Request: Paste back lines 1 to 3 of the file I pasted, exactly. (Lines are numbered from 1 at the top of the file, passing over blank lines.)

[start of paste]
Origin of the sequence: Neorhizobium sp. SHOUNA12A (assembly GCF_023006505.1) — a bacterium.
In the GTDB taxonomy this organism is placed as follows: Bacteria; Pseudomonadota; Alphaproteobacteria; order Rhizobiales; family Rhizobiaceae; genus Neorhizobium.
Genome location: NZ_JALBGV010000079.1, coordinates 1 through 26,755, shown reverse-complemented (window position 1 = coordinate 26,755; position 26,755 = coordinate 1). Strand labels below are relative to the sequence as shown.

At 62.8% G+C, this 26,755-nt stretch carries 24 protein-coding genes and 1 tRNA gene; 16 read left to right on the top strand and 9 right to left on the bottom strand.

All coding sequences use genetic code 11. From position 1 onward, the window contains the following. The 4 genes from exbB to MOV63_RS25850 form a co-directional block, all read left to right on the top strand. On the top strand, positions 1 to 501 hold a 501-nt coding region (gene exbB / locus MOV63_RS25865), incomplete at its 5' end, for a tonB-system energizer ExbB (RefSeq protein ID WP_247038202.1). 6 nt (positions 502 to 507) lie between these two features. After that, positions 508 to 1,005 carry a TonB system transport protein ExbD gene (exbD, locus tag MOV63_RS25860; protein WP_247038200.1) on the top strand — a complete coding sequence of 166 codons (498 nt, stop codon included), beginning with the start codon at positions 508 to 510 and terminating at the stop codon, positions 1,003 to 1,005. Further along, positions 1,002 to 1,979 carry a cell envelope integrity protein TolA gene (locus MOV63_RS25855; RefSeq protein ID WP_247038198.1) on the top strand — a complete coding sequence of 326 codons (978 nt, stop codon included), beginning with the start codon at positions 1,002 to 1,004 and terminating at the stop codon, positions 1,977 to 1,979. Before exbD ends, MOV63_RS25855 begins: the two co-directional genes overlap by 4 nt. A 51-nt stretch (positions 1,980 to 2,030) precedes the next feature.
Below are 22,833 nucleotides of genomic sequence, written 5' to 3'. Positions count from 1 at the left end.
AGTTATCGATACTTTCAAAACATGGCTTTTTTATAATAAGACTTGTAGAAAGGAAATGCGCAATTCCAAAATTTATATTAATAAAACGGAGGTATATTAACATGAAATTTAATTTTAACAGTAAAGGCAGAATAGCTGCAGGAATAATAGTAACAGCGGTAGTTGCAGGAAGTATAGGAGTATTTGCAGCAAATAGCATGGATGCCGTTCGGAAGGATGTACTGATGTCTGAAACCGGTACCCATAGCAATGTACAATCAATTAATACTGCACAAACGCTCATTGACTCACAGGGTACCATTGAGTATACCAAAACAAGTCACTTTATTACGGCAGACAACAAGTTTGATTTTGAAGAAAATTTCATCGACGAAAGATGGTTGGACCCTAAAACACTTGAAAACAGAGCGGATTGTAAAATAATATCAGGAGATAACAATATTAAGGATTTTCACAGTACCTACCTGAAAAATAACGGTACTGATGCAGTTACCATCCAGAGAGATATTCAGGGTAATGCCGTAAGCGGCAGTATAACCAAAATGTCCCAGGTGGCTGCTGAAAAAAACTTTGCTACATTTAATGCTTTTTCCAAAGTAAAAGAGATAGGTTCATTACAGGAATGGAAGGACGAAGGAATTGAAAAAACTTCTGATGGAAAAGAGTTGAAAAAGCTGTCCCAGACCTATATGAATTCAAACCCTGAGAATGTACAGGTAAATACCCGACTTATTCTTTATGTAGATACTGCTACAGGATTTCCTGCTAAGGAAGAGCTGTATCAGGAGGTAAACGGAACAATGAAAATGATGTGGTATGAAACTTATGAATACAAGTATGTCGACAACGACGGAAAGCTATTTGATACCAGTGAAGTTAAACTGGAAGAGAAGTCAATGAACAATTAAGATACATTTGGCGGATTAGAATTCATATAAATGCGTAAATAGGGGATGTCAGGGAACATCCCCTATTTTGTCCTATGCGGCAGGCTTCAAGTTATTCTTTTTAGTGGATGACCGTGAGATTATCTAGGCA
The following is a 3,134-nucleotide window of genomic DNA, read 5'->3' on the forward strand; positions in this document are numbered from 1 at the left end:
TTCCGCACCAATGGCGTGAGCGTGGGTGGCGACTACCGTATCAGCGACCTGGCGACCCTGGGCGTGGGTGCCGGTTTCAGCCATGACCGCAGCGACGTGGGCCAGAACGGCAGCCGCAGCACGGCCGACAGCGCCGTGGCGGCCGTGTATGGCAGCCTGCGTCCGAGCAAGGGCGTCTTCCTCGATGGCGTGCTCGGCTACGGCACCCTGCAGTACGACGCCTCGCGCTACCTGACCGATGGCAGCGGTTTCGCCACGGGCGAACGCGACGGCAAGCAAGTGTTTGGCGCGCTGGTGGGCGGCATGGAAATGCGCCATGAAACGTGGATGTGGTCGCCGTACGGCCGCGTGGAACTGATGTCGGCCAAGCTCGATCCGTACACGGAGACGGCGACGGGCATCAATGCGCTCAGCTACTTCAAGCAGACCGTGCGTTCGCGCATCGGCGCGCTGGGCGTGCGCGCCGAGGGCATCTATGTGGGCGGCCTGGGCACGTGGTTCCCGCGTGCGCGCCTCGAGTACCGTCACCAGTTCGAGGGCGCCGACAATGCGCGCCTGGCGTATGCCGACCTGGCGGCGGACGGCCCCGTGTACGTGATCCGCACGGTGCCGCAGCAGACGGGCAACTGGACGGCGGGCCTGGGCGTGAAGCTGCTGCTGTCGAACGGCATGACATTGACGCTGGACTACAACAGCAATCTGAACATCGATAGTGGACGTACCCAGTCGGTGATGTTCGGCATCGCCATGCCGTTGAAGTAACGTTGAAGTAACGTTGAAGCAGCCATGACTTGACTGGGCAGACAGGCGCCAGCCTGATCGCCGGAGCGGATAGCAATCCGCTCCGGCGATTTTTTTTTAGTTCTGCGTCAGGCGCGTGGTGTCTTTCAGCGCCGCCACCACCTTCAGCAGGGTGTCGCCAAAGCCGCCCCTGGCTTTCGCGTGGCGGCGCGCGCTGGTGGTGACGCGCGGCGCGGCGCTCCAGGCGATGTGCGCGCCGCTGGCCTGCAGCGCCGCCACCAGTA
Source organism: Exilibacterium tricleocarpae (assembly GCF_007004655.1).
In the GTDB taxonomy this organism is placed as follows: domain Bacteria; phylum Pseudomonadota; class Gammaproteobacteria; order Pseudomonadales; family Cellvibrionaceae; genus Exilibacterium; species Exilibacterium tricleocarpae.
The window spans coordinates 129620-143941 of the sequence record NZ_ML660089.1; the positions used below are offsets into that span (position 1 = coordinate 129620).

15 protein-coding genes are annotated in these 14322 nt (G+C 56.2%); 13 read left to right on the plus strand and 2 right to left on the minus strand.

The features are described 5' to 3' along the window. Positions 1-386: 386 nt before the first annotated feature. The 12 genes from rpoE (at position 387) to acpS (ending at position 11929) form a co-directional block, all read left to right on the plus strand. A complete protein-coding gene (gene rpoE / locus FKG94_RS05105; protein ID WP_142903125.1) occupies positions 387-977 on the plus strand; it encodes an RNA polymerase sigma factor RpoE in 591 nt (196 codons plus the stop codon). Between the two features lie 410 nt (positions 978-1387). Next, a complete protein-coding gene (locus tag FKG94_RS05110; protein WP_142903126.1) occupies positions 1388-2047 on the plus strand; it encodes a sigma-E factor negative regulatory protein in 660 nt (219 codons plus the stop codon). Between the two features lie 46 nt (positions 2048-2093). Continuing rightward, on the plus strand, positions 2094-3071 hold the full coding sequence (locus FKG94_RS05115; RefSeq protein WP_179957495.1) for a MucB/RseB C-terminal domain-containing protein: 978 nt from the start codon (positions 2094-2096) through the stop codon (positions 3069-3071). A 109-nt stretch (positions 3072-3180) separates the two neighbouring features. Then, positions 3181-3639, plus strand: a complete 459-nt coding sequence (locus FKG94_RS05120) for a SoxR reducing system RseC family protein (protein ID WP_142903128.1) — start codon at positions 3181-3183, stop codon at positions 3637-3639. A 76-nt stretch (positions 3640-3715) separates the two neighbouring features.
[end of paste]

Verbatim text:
Origin of the sequence: Neorhizobium sp. SHOUNA12A (assembly GCF_023006505.1) — a bacterium.
In the GTDB taxonomy this organism is placed as follows: Bacteria; Pseudomonadota; Alphaproteobacteria; order Rhizobiales; family Rhizobiaceae; genus Neorhizobium.
Genome location: NZ_JALBGV010000079.1, coordinates 1 through 26,755, shown reverse-complemented (window position 1 = coordinate 26,755; position 26,755 = coordinate 1). Strand labels below are relative to the sequence as shown.